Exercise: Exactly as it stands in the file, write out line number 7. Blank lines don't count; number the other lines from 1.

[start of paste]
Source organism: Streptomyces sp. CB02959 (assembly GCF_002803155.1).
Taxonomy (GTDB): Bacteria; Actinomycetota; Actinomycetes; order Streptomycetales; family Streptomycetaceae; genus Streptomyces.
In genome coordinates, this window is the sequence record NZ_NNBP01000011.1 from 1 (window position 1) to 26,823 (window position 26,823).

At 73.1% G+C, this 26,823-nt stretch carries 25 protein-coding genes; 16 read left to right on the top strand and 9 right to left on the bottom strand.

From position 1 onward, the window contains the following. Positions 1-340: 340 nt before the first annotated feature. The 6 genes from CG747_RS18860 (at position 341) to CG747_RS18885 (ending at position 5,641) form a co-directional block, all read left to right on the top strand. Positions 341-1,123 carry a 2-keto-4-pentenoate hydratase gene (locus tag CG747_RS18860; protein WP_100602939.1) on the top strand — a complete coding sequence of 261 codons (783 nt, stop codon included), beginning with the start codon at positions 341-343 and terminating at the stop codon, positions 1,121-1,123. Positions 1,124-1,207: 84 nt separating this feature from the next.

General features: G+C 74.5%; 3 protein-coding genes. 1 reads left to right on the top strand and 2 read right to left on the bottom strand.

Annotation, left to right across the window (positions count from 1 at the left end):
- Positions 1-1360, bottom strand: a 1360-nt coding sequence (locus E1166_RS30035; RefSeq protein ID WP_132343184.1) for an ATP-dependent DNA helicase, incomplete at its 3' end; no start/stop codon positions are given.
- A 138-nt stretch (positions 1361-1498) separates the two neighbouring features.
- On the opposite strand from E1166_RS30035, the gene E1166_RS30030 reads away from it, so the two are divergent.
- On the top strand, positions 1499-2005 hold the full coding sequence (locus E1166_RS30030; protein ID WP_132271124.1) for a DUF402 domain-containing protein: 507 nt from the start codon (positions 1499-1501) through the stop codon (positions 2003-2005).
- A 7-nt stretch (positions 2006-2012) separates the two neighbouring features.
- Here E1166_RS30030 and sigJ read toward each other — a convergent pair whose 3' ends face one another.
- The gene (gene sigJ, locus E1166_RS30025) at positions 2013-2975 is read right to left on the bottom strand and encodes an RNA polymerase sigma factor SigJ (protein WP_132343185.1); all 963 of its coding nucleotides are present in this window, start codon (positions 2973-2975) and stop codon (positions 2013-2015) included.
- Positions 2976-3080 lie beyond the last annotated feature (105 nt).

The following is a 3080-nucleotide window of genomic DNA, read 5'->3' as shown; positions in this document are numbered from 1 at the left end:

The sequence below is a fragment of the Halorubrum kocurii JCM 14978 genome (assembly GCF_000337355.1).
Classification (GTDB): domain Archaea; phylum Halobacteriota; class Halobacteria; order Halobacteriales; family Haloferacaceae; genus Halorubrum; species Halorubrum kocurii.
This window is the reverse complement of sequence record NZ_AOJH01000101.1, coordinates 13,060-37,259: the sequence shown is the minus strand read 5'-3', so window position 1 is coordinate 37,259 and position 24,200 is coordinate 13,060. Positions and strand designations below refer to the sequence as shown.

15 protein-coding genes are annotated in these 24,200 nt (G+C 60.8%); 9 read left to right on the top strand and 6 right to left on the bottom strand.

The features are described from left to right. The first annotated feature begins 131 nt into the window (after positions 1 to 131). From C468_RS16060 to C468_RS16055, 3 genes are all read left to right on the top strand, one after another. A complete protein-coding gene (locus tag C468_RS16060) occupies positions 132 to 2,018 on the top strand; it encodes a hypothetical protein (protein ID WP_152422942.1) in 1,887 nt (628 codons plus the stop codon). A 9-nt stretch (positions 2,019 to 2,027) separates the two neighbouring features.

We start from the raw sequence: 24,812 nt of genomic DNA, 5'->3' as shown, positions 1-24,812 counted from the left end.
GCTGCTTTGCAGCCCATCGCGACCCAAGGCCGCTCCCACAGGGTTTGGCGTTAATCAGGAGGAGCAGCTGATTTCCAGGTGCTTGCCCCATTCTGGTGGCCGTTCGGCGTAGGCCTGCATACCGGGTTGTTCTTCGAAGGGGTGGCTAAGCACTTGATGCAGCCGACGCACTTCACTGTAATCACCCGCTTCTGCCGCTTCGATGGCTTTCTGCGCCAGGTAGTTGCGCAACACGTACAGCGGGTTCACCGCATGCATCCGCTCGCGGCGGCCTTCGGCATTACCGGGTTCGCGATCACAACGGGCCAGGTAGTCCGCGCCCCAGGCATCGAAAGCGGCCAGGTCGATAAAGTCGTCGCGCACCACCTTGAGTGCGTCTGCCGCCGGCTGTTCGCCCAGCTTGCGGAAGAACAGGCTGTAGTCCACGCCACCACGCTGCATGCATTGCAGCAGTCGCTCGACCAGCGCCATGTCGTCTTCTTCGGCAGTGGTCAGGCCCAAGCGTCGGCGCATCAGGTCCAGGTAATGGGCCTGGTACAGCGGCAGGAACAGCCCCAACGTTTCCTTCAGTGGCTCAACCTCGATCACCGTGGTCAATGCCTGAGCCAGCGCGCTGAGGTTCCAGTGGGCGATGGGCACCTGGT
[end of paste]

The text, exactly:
Annotation, left to right across the window (positions count from 1 at the left end):